Caregivers come from every walk of life, every economic spectrum. Aging spouses caring for partners. Children of aging parents. Parents caring for disabled adult children. Family members working to make sure other members are OK. There are even juvenile caregivers caring for aging or disabled parents. Where you are on the journey called Caregiving is not so important. What is important is realizing where you are going. “All Caregiving has an end.”
Perhaps the most difficult aspect of providing care for a loved one is developing the emotional honesty to accept the realities of the situation. These realities include practical areas of financial needs and resource; availability of assistance from family members or friends; geographical restrictions; physical disabilities and often emotional or cognitive deficits.
Many Caregivers approach caregiving with an attitude of rehabilitation rather than accommodation. While it is great to work on physical therapy and cognitive exercise, the focus of that work should be, in my opinion, enabling our loved ones to maintain as comfortable a lifestyle as is possible. This will mean providing accommodations that make the day-to-day tasks of life more manageable.
It is important for each of us, as caregivers to consider how we interact with our loved ones when it comes to questions that can impact quality and longevity. We need to learn how to guide a discussion, not hold a lecture or have an argument. When you are faced with decisions that need to be made I suggest asking a sequence of questions similar to these –What exactly is it you want to do? (clarify the real issue)
1. If you do (or don’t do) this, what is the likely result? (verbalizing an understanding of this will help identify a real capacity for understanding the consequences of actions – a key to determining cognitive capacity)
2. Who will be impacted by the result of this decision? Does that matter? Do you need their agreement in order for you to make a decision?
3. If you lose the ability to tell me what to do, for some reason or as a result of this decision, what exactly do you want ME to do?
4. Are you really OK with this decision?
These questions will help move us away from OUR points of view, desires, beliefs, and focus on our loved one’s wants and needs. We have the responsibility to provide care – comfort. Working toward that goal helps to relieve us of feeling personally responsible for every aspect of life. When we include our loved ones in the process of providing care, it can be surprising how manageable things can become.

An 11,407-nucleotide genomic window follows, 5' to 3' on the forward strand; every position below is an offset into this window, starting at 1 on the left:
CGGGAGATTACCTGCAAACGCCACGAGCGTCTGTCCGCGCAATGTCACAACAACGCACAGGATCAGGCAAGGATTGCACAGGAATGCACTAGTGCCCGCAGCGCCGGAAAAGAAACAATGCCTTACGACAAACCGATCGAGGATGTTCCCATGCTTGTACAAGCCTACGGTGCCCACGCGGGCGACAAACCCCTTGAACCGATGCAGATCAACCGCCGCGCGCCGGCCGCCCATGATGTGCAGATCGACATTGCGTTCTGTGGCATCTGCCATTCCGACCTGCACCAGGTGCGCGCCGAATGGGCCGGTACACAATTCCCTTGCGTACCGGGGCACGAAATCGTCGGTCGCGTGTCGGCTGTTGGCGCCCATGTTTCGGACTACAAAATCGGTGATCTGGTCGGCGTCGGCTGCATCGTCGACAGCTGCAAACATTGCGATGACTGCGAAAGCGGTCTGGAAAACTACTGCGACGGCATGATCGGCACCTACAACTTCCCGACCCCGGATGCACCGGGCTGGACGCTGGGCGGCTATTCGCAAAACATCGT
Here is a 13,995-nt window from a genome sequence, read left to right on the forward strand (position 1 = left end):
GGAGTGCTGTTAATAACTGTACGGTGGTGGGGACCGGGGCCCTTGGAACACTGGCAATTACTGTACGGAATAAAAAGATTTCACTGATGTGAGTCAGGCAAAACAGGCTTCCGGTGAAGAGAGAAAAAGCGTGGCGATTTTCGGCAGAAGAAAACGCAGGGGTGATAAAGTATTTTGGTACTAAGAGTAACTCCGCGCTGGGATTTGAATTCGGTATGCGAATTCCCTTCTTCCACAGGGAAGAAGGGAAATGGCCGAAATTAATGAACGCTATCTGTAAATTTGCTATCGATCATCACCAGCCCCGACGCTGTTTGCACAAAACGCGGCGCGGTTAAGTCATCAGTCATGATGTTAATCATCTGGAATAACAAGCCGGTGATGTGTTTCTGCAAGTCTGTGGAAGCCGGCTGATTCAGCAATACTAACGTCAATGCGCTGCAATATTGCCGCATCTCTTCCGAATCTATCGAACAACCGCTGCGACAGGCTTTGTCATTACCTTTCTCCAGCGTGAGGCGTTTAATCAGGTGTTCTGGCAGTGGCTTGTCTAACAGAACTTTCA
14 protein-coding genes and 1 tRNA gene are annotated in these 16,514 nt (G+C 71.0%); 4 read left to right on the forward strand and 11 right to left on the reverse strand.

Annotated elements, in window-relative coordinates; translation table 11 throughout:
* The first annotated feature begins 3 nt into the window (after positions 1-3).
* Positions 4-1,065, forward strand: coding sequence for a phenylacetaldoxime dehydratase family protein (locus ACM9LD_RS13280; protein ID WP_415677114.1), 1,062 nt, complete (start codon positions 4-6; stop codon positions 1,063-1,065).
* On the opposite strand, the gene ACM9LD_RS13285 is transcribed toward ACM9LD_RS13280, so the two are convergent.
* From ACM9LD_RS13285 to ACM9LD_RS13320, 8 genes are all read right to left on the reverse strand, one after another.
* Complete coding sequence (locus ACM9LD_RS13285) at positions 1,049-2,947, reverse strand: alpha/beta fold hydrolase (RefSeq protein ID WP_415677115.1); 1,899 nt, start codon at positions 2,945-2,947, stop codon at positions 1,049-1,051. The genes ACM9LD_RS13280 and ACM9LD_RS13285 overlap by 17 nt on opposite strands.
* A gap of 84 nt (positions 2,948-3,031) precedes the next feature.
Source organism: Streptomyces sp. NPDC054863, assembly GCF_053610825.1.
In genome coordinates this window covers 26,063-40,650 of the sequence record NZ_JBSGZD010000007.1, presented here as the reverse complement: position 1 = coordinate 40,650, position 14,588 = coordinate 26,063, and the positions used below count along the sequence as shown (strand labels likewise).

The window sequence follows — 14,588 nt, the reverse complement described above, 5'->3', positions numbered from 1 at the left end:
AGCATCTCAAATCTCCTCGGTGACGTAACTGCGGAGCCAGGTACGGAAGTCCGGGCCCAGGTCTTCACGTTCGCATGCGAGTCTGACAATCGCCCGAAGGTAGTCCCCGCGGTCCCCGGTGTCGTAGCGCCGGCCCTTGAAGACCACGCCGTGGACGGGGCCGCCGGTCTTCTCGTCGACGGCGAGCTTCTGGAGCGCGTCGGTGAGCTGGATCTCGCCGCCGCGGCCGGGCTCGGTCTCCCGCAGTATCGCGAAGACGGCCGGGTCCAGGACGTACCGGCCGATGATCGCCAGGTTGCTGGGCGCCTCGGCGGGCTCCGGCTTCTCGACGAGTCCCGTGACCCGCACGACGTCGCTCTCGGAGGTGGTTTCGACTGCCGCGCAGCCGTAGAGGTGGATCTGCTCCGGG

Understanding and accepting the process of aging enables us, as Caregiver, to provide a more compassionate, more comforting level of care. It will be Care that is focused on making life the best it can be, within the resources available. Rather than trying to cure aging, it is better to understand that the length of a life is less important as the quality of that life.
(Excerpted from the ebook “You Can’t Cure Aging” by Gary A. Powell* – The Caregiver Foundation ©2014)
The Caregiver Foundation is a Hawai’I based non-profit organization serving the emotional and practical needs of Seniors, Disabled Adults AND their Caregivers. The Foundation supports the establishment of Community Caregiver support Groups, provides educational workshops and lectures throughout Hawai’i. the Pacific and West Coast and is a highly respected source of quality services ranging from
- Daily money management (bill paying services)
- Care Coordination
- Placement Services
- Family Caregiver Planning
- VA and Social Security Rep Payee Services
- Conservatorship, Guardianship and Trustee Administration Services
- And its unique “standby” personal representation suite of services
The Caregiver Foundation can be reached by telephone at 808-625-3782; by email to email@example.com; or our web page at www.thecaregiverfoundation.org. Join us on Facebook, Twitter, Pinterest, Google Plus, Twitter, you Tube and Linked In and sign up for special announcements and releases about Caregiving, Aging and The Caregiver Foundation.
Founder & Executive Director Gary A. Powell became a caregiver to his grandfather when he was only a teenager. In an effort to formalize his long-time work in assisting, supporting, and educating seniors and their families on caregiving and care needs, he established The Caregiver Foundation on Oahu in 2008. The organization now assists over 120 fee-for-service clients on Oahu, Kauai, Maui, Molokai, and the Big Island. The Caregiver Foundation is a Hawaii-based, non-profit organization whose mission is to provide practical and emotional support to Seniors, Disabled Adults and their Caregivers. Our vision is to be recognized as a vital partner in the work of family caregiving; an example of professionalism, integrity and compassion; and a secure and dependable resource, first in Hawaii and then throughout the United States of America.